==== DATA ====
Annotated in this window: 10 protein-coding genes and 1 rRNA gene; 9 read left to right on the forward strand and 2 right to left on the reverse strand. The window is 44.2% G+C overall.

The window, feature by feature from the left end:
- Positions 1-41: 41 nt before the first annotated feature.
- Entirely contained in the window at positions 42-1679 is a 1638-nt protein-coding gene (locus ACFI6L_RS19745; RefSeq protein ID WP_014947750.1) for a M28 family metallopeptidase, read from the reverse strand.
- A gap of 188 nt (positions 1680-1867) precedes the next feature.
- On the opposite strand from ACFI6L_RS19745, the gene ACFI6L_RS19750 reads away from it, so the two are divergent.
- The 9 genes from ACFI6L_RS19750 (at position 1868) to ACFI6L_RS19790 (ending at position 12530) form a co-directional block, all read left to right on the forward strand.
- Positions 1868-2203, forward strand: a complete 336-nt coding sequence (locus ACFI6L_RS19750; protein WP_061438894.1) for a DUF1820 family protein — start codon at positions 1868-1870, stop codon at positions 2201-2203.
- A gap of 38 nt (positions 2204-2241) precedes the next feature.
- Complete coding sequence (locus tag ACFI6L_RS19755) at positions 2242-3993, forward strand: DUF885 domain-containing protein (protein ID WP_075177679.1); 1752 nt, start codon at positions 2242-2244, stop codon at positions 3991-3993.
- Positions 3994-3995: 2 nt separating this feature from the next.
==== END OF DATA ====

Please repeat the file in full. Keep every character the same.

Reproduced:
Annotated in this window: 10 protein-coding genes and 1 rRNA gene; 9 read left to right on the forward strand and 2 right to left on the reverse strand. The window is 44.2% G+C overall.

The window, feature by feature from the left end:
- Positions 1-41: 41 nt before the first annotated feature.
- Entirely contained in the window at positions 42-1679 is a 1638-nt protein-coding gene (locus ACFI6L_RS19745; RefSeq protein ID WP_014947750.1) for a M28 family metallopeptidase, read from the reverse strand.
- A gap of 188 nt (positions 1680-1867) precedes the next feature.
- On the opposite strand from ACFI6L_RS19745, the gene ACFI6L_RS19750 reads away from it, so the two are divergent.
- The 9 genes from ACFI6L_RS19750 (at position 1868) to ACFI6L_RS19790 (ending at position 12530) form a co-directional block, all read left to right on the forward strand.
- Positions 1868-2203, forward strand: a complete 336-nt coding sequence (locus ACFI6L_RS19750; protein WP_061438894.1) for a DUF1820 family protein — start codon at positions 1868-1870, stop codon at positions 2201-2203.
- A gap of 38 nt (positions 2204-2241) precedes the next feature.
- Complete coding sequence (locus tag ACFI6L_RS19755) at positions 2242-3993, forward strand: DUF885 domain-containing protein (protein ID WP_075177679.1); 1752 nt, start codon at positions 2242-2244, stop codon at positions 3991-3993.
- Positions 3994-3995: 2 nt separating this feature from the next.